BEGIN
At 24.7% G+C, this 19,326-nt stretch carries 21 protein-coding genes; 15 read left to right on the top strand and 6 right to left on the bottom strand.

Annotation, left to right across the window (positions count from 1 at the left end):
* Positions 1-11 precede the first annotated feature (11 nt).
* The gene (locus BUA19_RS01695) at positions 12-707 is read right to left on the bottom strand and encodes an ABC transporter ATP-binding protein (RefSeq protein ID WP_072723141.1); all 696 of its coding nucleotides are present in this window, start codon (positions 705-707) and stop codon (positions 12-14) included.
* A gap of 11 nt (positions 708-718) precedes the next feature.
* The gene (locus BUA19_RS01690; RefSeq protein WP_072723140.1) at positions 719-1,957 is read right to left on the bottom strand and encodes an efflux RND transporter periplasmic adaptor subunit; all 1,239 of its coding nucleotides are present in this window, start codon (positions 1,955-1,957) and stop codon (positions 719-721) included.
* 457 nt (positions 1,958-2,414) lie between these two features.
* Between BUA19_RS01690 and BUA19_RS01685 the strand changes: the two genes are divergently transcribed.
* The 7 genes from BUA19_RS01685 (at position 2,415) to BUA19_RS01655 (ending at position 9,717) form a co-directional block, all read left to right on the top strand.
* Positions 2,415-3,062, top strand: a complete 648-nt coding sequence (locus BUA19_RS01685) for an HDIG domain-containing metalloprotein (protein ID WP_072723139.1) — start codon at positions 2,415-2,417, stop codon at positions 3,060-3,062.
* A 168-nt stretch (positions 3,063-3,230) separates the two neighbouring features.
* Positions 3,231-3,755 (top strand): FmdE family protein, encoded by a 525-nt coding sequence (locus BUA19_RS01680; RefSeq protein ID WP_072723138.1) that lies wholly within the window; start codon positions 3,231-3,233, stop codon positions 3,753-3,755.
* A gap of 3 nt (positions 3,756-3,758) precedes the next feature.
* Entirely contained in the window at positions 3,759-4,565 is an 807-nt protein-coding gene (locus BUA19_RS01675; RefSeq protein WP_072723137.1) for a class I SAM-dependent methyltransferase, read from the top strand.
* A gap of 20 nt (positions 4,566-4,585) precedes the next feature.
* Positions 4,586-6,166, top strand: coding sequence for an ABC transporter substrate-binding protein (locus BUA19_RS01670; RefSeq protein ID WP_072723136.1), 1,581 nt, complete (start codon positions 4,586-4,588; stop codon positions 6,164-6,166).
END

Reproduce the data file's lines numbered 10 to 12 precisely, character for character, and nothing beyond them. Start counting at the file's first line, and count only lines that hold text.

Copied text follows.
* Positions 2,415-3,062, top strand: a complete 648-nt coding sequence (locus BUA19_RS01685) for an HDIG domain-containing metalloprotein (protein ID WP_072723139.1) — start codon at positions 2,415-2,417, stop codon at positions 3,060-3,062.
* A 168-nt stretch (positions 3,063-3,230) separates the two neighbouring features.
* Positions 3,231-3,755 (top strand): FmdE family protein, encoded by a 525-nt coding sequence (locus BUA19_RS01680; RefSeq protein ID WP_072723138.1) that lies wholly within the window; start codon positions 3,231-3,233, stop codon positions 3,753-3,755.